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In this issue:
SLAC and the Higgs
Twentieth Anniversary of First Z˚ and SSRL Angiography Advance
SLAC Public Lecture April 28: Black Holes, the Brightest Objects in the Universe

SLAC Today

Tuesday - April 14, 2009

SLAC and the Higgs

Evidence narrowing the likely values for the Higgs mass. The green bar on the far right represents the heavy mass range that the SLD results helped to exclude. (Image: Symmetry Breaking.)

In the 1990s the Stanford Linear Collider and Detector at SLAC produced and studied Z bosons, in tight competition with the Large Electron-Positron Collider, or LEP—the precursor to the Large Hadron Collider at CERN. LEP won out in terms of numbers, collecting about 12 million Z bosons to SLAC's 500,000. But what the SLD couldn't provide in numbers, it made up in technique. In the end, the competition was really a collaboration: the two experiments needed one another to form a complete picture of the Z boson and its properties.

More than ten years later, the work done by SLD and LEP on the Z boson is guiding the search for the Higgs boson at two of largest particle accelerators in the world. The Higgs determines certain properties of the Z boson, and SLD scientists used data on the Z to infer the mass of the Higgs. These indirect measurements done by SLD and LEP are inconsistent with a heavy Higgs, following the Standard Model of particle physics. In essence, this work frames the window in which Fermilab and CERN are now looking for the Higgs.

"The Z boson experiments set the stage for the current Higgs search," says SLAC theorist Michael Peskin, "and the data from SLAC provided some of the strongest constraints."  Read more...


Twentieth Anniversary of First Z˚ and SSRL Angiography Advance

Saturday, April 11 marked the 20th anniversary of the first recording of a Z˚ particle by the Stanford Linear Collider. The feature article in the April 1989 issue of the SLAC employee newsletter, SLAC Beam Line, crowed, "The long wait is over," but Burton Richter's lab director's column in the same issue cautioned staff that the SLC still had a long road ahead of it. (See "SLAC and the Higgs," above for more on the Z boson.)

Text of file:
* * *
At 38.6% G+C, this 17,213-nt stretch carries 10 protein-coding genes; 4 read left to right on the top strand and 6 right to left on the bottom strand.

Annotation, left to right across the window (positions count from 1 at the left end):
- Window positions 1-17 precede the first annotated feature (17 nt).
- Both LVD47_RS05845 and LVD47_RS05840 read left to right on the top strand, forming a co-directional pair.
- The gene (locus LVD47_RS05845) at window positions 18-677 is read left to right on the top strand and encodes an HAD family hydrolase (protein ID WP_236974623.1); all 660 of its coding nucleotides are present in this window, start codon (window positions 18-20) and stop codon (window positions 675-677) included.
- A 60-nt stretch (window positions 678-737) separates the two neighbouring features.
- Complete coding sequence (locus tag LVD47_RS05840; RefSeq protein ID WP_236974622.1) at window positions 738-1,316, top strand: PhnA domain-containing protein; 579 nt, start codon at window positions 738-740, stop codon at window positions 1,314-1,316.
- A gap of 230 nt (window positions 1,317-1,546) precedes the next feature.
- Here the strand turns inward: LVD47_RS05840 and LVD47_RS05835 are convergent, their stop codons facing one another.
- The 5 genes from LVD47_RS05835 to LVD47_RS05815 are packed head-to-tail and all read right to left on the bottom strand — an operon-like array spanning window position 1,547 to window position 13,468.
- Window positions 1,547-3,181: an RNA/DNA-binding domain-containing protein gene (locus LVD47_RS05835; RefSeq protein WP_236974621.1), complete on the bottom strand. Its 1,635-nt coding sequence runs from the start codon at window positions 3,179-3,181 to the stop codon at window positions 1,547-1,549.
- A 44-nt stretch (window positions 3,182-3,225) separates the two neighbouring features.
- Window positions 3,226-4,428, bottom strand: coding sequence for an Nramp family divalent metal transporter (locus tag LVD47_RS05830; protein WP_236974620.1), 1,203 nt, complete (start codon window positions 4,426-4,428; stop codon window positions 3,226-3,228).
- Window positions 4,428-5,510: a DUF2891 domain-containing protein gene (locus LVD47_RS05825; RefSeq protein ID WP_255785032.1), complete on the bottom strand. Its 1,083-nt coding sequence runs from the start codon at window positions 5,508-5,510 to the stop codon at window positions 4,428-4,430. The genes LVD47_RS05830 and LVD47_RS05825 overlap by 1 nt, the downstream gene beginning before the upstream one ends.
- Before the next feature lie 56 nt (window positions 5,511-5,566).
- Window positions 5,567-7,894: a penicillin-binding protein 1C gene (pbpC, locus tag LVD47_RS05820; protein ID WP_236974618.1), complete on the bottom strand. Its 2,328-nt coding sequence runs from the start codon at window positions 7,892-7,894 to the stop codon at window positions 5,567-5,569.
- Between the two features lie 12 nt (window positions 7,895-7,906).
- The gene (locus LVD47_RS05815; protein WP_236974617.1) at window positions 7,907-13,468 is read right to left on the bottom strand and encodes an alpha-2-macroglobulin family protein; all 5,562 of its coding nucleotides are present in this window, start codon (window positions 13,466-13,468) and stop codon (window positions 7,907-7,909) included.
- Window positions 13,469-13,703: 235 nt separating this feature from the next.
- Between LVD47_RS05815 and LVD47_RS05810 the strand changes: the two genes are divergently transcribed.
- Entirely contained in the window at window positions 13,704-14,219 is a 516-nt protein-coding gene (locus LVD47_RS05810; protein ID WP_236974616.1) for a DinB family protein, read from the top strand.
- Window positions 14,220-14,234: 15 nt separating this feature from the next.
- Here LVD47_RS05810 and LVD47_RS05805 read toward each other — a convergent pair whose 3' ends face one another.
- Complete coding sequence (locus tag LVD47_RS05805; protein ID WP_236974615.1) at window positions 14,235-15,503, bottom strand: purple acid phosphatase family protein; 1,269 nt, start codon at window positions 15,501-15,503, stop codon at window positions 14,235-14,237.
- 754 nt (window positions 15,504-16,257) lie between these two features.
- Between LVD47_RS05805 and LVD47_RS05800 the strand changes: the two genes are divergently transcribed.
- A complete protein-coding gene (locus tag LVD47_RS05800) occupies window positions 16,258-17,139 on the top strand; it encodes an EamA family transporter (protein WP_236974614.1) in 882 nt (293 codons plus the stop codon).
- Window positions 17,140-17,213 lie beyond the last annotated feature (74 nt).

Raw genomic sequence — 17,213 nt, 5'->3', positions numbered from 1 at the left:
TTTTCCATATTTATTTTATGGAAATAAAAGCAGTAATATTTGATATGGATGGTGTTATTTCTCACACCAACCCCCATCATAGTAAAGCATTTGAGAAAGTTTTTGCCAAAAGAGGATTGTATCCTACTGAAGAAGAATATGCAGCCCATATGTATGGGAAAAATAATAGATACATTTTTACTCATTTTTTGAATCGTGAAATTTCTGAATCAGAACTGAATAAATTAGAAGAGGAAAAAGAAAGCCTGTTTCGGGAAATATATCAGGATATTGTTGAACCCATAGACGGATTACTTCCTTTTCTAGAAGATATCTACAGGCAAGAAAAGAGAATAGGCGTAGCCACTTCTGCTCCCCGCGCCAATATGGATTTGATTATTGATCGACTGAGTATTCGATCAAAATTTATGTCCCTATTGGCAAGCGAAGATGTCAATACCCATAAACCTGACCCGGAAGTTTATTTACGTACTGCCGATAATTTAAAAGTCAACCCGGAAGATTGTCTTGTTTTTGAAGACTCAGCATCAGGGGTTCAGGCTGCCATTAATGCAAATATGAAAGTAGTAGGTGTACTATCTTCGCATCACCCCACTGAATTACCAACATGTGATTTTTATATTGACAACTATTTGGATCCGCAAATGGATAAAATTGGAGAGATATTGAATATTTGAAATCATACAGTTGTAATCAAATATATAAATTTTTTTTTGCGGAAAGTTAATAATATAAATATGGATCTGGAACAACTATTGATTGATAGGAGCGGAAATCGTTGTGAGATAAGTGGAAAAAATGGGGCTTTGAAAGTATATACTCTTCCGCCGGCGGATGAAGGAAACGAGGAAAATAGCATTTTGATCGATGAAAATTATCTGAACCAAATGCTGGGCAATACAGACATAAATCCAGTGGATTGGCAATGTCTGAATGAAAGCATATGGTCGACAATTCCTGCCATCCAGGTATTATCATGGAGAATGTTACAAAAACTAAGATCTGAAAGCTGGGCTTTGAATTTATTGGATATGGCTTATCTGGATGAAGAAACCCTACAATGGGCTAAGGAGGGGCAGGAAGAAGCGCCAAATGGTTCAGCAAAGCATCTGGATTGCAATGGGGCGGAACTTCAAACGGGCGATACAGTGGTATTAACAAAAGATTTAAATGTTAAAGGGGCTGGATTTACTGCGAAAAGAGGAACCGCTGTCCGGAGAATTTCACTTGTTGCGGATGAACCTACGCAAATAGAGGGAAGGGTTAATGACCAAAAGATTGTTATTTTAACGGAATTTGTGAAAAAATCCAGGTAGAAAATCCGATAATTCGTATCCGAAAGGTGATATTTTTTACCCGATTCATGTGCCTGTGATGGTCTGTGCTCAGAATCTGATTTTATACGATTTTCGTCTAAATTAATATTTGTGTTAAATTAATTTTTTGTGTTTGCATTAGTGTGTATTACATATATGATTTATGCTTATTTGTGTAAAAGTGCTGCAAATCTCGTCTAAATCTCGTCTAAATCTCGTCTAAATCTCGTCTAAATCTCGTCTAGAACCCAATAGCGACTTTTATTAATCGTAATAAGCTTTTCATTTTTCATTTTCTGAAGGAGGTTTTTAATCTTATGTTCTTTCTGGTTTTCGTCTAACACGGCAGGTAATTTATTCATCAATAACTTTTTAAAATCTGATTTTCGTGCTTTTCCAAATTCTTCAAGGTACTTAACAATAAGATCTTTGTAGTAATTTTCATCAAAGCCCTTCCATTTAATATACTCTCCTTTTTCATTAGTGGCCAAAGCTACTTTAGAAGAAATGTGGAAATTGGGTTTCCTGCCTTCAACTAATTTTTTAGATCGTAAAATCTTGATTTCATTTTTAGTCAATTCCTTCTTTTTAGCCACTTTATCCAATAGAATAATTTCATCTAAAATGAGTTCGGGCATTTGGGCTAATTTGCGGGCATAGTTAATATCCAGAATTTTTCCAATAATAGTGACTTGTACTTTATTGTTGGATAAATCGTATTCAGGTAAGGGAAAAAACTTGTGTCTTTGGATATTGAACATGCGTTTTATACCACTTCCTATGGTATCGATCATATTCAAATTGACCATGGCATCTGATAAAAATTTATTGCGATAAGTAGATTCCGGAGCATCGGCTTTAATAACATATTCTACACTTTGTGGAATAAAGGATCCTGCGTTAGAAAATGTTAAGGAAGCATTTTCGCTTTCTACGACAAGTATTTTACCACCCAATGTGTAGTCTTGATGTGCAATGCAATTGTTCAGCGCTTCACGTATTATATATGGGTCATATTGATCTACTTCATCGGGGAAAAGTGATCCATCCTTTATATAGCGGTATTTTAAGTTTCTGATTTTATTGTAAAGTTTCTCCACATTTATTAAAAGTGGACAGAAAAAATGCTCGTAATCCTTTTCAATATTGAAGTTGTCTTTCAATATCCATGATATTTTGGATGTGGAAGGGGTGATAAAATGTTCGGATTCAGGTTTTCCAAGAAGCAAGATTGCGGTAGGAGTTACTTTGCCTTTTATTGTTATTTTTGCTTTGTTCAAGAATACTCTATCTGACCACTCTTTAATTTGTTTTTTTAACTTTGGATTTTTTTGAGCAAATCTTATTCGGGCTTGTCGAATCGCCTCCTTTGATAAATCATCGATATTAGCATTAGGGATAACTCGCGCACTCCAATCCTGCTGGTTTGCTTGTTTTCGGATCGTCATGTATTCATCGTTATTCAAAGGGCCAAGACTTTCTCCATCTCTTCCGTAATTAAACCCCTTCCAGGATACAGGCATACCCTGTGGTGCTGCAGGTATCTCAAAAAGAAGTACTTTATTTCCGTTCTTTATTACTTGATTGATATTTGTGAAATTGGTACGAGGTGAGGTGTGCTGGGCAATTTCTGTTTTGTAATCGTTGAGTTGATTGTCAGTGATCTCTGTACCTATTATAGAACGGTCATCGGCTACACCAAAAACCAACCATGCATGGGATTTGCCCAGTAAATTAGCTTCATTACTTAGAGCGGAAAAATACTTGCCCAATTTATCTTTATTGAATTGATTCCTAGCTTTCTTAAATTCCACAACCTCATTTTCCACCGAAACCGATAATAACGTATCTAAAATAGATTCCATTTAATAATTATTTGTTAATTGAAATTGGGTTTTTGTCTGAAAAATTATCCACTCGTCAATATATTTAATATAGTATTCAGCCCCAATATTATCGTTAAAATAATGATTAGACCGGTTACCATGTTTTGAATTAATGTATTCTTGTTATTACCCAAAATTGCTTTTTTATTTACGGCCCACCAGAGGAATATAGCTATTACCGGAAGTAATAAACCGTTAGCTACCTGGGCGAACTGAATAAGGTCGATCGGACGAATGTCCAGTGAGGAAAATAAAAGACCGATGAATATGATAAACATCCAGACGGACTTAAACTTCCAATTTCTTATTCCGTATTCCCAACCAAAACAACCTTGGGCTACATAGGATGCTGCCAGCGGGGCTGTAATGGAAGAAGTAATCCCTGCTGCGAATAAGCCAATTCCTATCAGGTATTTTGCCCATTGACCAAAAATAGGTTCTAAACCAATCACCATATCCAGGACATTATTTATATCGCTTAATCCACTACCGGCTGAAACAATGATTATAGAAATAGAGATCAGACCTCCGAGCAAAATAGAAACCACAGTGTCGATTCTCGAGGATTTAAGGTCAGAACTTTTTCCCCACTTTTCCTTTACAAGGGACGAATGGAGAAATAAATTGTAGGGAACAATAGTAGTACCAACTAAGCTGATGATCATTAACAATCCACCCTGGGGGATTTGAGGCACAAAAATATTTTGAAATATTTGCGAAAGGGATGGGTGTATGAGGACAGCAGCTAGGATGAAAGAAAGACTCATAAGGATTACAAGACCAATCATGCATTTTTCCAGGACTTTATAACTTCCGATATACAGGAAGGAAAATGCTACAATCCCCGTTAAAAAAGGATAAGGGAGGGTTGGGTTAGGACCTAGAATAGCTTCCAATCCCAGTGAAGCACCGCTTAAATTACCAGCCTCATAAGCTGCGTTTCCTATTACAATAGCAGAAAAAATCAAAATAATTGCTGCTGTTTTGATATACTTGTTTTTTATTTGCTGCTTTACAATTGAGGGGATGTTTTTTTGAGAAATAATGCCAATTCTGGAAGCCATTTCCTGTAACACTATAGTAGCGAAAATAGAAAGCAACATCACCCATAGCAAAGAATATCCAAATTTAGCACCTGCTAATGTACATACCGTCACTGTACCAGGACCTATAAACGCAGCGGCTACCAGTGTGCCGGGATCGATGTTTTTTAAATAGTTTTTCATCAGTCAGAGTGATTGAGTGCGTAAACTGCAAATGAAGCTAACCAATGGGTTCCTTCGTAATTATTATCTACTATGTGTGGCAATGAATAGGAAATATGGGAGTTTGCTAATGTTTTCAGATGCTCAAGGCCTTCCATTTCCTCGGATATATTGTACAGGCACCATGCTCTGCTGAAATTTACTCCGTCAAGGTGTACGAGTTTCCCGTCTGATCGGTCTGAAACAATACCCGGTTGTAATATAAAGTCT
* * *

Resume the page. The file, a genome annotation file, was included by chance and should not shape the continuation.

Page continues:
It was 20 years ago this month, in that same issue of SLAC Beam Line, that the Stanford Synchrotron Radiation Laboratory announced a major advance in the imaging of human coronary arteries employing dual beams of synchrotron radiation produced in a dedicated run at the SPEAR storage ring.

Read the entire April 1989 issue of the SLAC Beam Line online.

SLAC Public Lecture April 28: Black Holes, the Brightest Objects in the Universe

On Tuesday, April 28, the SLAC Public Lecture series presents astrophysicist Jonathan McKinney of the Kavli Institute for Particle Astrophysics and Cosmology, with a presentation on the mysteries and contradictions of black holes.

Black holes are everywhere in the Universe. They form when massive stars end their life in a simultaneous violent collapse and energetic explosion. Galaxies end up littered with small black holes, each roughly the mass of ten Suns. Nearly every galaxy center ends up with a single huge black hole, with the mass of a million to a billion Suns. During their lifetimes, black holes chew up their surroundings and spew out ultra-energetic beams of radiation and matter that are visible from across the Universe. In this lecture, McKinney will discuss how black holes form, outline how we detect them, and show movies that illustrate how they work according to Einstein and state-of-the-art computer simulations. Come see that these blackest of all objects in the Universe actually shine the brightest.

McKinney's talk will take place 7:30-8:30 p.m. in Panofsky Auditorium, and is free and open to all.

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